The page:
“Using the COVID-19 pandemic to demand better” – Siwe Kuse

“Using the COVID-19 pandemic to demand better” – Siwe Kuse
Using the COVID-19 pandemic to demand better
As one of the most developed economies in Sub-Saharan Africa, South Africa exists as
somewhat of a paradox because it also simultaneously exists as the most economically
unequal country in the world. Characterised by high-income polarisation, South Africa has a
small number of high-income earners, a relatively small middle class and extremely high
levels of chronic poverty.
It is for this reason that the WORLD BANK http://povertydata.worldbank.org/poverty/country/ZAF
credits its Gini Index as the highest in the world. Now, given the rising number of positive COVID-19 cases, one does
not have to think too hard about the devasting consequences this will have, and has had, on
impoverished communities. The cries of anguish are louder, the lines of inequality are
sharper, and the existence of injustice is plainer. Furthermore, we face a dilemma whereby
the militarisation and draconian policy imposed to respond to the pandemic eerily resembles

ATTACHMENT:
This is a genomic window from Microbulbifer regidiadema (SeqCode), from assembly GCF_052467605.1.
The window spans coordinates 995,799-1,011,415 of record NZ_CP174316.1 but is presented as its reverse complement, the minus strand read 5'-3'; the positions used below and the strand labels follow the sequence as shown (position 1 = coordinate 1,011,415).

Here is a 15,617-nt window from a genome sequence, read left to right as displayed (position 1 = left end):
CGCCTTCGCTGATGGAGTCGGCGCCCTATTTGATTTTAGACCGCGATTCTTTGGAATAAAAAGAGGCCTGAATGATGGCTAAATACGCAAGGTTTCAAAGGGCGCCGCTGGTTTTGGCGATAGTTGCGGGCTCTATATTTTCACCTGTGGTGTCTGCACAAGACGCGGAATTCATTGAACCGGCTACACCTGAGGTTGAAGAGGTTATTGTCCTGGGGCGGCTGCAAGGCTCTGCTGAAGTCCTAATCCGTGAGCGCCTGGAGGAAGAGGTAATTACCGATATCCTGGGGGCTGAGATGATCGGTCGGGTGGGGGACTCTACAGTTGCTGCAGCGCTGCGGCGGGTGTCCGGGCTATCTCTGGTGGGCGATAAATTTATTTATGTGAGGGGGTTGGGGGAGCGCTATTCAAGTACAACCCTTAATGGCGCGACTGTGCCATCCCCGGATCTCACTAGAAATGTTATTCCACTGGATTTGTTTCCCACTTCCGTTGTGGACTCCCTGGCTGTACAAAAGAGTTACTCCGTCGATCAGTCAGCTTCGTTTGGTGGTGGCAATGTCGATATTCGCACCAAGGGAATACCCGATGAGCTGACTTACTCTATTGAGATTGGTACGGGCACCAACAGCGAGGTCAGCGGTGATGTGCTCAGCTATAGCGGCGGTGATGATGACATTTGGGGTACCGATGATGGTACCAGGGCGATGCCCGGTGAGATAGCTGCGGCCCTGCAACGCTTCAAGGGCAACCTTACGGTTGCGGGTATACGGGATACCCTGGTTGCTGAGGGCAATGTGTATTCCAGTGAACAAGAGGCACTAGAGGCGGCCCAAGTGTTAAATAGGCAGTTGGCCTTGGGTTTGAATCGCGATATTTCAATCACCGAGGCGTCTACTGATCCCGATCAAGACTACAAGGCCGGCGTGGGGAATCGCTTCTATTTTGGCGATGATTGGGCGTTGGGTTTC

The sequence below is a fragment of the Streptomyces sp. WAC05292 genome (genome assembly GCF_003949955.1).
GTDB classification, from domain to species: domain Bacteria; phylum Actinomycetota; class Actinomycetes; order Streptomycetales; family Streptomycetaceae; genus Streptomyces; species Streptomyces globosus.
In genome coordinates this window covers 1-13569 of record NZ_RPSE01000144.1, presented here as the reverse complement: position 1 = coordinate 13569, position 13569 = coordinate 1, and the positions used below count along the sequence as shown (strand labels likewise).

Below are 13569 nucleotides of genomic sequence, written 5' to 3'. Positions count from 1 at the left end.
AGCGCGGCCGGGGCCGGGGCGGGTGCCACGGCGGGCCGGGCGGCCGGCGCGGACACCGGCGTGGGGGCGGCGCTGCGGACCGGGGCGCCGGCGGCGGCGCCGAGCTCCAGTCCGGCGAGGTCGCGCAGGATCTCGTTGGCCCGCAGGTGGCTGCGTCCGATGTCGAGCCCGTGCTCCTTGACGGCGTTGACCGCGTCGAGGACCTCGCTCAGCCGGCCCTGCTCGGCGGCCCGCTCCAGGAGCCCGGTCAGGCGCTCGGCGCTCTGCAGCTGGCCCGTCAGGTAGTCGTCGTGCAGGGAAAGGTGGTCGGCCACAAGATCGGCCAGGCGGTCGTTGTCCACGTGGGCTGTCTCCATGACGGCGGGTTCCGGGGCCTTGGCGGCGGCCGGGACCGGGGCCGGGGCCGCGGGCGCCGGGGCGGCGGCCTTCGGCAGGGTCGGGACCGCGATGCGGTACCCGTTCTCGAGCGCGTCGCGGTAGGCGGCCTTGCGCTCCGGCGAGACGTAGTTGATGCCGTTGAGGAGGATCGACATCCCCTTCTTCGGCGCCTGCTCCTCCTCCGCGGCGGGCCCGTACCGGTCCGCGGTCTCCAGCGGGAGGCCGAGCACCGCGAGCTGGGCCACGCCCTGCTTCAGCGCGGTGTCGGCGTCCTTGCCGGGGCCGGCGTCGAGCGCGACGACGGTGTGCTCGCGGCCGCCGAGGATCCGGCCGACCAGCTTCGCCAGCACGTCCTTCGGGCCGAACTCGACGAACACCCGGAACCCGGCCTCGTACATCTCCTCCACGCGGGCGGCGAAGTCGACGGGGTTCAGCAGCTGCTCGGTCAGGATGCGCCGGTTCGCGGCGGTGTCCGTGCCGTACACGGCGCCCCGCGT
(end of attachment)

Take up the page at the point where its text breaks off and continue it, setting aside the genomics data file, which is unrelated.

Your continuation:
a path dependency towards the bygone days – but that’s a conversation we’ll have to shelve
for another time.
Nevertheless, in the midst of this bleak state of affairs, I think there may be an unintended
positive consequence. The privileged part of South Africa has often indulged in a weird
euphoria that allows them to escape into believing that all is well within this dystopian
society of gated communities, high walls, electric fences, panic buttons and private security.
But perhaps for the first time in a long time (if ever), there’s been a shock to the entire
system, regardless of socio-economic standing. Only a fool would believe that things will
ever be the same. And, perhaps that’s not a bad thing.
No one can hide behind the veil of equivocation and indifference. Everyone is feeling some
degree insecurity, fear and discomfort. Something is wrong. Something has been wrong for a
very long time, and it has nothing to do with COVID-19. This disease has, in many ways,
serves as a lens through which many can now begin to interrogate the incongruities of
society.
Sivuyisiwe N. N. Kuse, MPhil Candidate
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2 Comments

  1. Entle Bizana
    May 11, 2020 / 9:32 am

    So well written.

    • Cwayita Bizana
      May 11, 2020 / 10:44 am

      I couldn’t agree more.

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